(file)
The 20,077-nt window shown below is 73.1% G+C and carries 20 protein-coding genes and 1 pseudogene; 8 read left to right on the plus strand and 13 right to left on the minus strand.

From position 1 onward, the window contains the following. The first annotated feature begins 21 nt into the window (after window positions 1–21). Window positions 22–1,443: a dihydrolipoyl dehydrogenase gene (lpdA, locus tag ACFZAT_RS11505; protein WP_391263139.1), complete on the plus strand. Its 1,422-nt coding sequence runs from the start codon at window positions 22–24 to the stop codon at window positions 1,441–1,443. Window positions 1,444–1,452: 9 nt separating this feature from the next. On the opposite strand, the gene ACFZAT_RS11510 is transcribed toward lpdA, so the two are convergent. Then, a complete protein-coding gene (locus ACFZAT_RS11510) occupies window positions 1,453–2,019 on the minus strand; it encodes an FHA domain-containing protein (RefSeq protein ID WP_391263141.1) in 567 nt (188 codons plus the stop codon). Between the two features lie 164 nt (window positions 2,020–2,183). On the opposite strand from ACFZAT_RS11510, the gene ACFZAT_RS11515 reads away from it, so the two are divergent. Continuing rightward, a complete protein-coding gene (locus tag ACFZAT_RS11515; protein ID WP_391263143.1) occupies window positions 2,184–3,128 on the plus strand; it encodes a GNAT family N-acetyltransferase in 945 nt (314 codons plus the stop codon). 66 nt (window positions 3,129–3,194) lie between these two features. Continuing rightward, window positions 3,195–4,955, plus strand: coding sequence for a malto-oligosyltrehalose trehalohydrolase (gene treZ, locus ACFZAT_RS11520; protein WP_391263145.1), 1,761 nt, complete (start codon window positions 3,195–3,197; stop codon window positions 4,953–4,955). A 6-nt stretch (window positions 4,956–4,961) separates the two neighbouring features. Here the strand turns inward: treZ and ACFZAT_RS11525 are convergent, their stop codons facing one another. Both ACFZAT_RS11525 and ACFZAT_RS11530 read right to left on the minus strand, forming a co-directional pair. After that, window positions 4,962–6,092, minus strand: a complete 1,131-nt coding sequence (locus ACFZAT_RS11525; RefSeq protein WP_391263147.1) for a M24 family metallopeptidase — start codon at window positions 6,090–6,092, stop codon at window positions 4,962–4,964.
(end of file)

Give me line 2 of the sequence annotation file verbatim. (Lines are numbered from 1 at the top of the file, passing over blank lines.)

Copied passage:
From position 1 onward, the window contains the following. The first annotated feature begins 21 nt into the window (after window positions 1–21). Window positions 22–1,443: a dihydrolipoyl dehydrogenase gene (lpdA, locus tag ACFZAT_RS11505; protein WP_391263139.1), complete on the plus strand. Its 1,422-nt coding sequence runs from the start codon at window positions 22–24 to the stop codon at window positions 1,441–1,443. Window positions 1,444–1,452: 9 nt separating this feature from the next. On the opposite strand, the gene ACFZAT_RS11510 is transcribed toward lpdA, so the two are convergent. Then, a complete protein-coding gene (locus ACFZAT_RS11510) occupies window positions 1,453–2,019 on the minus strand; it encodes an FHA domain-containing protein (RefSeq protein ID WP_391263141.1) in 567 nt (188 codons plus the stop codon). Between the two features lie 164 nt (window positions 2,020–2,183). On the opposite strand from ACFZAT_RS11510, the gene ACFZAT_RS11515 reads away from it, so the two are divergent. Continuing rightward, a complete protein-coding gene (locus tag ACFZAT_RS11515; protein ID WP_391263143.1) occupies window positions 2,184–3,128 on the plus strand; it encodes a GNAT family N-acetyltransferase in 945 nt (314 codons plus the stop codon). 66 nt (window positions 3,129–3,194) lie between these two features. Continuing rightward, window positions 3,195–4,955, plus strand: coding sequence for a malto-oligosyltrehalose trehalohydrolase (gene treZ, locus ACFZAT_RS11520; protein WP_391263145.1), 1,761 nt, complete (start codon window positions 3,195–3,197; stop codon window positions 4,953–4,955). A 6-nt stretch (window positions 4,956–4,961) separates the two neighbouring features. Here the strand turns inward: treZ and ACFZAT_RS11525 are convergent, their stop codons facing one another. Both ACFZAT_RS11525 and ACFZAT_RS11530 read right to left on the minus strand, forming a co-directional pair. After that, window positions 4,962–6,092, minus strand: a complete 1,131-nt coding sequence (locus ACFZAT_RS11525; RefSeq protein WP_391263147.1) for a M24 family metallopeptidase — start codon at window positions 6,090–6,092, stop codon at window positions 4,962–4,964.